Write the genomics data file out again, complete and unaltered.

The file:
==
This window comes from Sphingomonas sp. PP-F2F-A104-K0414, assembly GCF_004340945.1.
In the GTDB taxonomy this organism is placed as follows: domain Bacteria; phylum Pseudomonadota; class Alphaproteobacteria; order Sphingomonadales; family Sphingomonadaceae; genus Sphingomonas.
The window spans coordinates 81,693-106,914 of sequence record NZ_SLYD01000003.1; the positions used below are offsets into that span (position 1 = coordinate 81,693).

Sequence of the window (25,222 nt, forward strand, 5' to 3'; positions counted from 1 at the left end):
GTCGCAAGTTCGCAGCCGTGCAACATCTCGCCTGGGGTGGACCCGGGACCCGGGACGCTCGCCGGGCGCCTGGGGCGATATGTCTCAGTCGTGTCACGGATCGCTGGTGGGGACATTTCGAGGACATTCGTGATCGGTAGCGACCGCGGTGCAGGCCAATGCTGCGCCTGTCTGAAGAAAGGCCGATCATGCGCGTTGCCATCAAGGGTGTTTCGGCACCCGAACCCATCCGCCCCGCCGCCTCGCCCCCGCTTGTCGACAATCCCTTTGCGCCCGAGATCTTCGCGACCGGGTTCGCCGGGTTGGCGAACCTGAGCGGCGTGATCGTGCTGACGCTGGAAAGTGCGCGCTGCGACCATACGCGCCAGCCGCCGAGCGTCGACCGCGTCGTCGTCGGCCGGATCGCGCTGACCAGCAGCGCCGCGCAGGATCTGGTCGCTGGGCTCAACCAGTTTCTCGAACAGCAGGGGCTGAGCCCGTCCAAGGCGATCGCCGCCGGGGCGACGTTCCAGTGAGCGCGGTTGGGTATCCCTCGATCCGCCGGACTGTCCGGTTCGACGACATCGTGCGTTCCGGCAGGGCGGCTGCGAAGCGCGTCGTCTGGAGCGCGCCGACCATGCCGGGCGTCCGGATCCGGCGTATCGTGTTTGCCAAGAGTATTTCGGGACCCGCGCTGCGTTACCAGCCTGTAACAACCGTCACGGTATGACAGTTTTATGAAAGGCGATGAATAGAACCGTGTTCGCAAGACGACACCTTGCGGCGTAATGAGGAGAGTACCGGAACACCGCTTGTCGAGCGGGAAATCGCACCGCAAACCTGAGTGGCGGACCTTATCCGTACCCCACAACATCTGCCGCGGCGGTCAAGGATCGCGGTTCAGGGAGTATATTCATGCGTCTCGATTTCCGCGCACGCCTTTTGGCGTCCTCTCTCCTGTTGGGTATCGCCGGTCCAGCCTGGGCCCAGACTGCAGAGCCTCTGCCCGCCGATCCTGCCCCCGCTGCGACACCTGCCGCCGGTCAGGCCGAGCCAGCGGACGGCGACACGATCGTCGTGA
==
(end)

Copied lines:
This window comes from Sphingomonas sp. PP-F2F-A104-K0414, assembly GCF_004340945.1.
In the GTDB taxonomy this organism is placed as follows: domain Bacteria; phylum Pseudomonadota; class Alphaproteobacteria; order Sphingomonadales; family Sphingomonadaceae; genus Sphingomonas.
The window spans coordinates 81,693-106,914 of sequence record NZ_SLYD01000003.1; the positions used below are offsets into that span (position 1 = coordinate 81,693).

Sequence of the window (25,222 nt, forward strand, 5' to 3'; positions counted from 1 at the left end):
GTCGCAAGTTCGCAGCCGTGCAACATCTCGCCTGGGGTGGACCCGGGACCCGGGACGCTCGCCGGGCGCCTGGGGCGATATGTCTCAGTCGTGTCACGGATCGCTGGTGGGGACATTTCGAGGACATTCGTGATCGGTAGCGACCGCGGTGCAGGCCAATGCTGCGCCTGTCTGAAGAAAGGCCGATCATGCGCGTTGCCATCAAGGGTGTTTCGGCACCCGAACCCATCCGCCCCGCCGCCTCGCCCCCGCTTGTCGACAATCCCTTTGCGCCCGAGATCTTCGCGACCGGGTTCGCCGGGTTGGCGAACCTGAGCGGCGTGATCGTGCTGACGCTGGAAAGTGCGCGCTGCGACCATACGCGCCAGCCGCCGAGCGTCGACCGCGTCGTCGTCGGCCGGATCGCGCTGACCAGCAGCGCCGCGCAGGATCTGGTCGCTGGGCTCAACCAGTTTCTCGAACAGCAGGGGCTGAGCCCGTCCAAGGCGATCGCCGCCGGGGCGACGTTCCAGTGAGCGCGGTTGGGTATCCCTCGATCCGCCGGACTGTCCGGTTCGACGACATCGTGCGTTCCGGCAGGGCGGCTGCGAAGCGCGTCGTCTGGAGCGCGCCGACCATGCCGGGCGTCCGGATCCGGCGTATCGTGTTTGCCAAGAGTATTTCGGGACCCGCGCTGCGTTACCAGCCTGTAACAACCGTCACGGTATGACAGTTTTATGAAAGGCGATGAATAGAACCGTGTTCGCAAGACGACACCTTGCGGCGTAATGAGGAGAGTACCGGAACACCGCTTGTCGAGCGGGAAATCGCACCGCAAACCTGAGTGGCGGACCTTATCCGTACCCCACAACATCTGCCGCGGCGGTCAAGGATCGCGGTTCAGGGAGTATATTCATGCGTCTCGATTTCCGCGCACGCCTTTTGGCGTCCTCTCTCCTGTTGGGTATCGCCGGTCCAGCCTGGGCCCAGACTGCAGAGCCTCTGCCCGCCGATCCTGCCCCCGCTGCGACACCTGCCGCCGGTCAGGCCGAGCCAGCGGACGGCGACACGATCGTCGTGA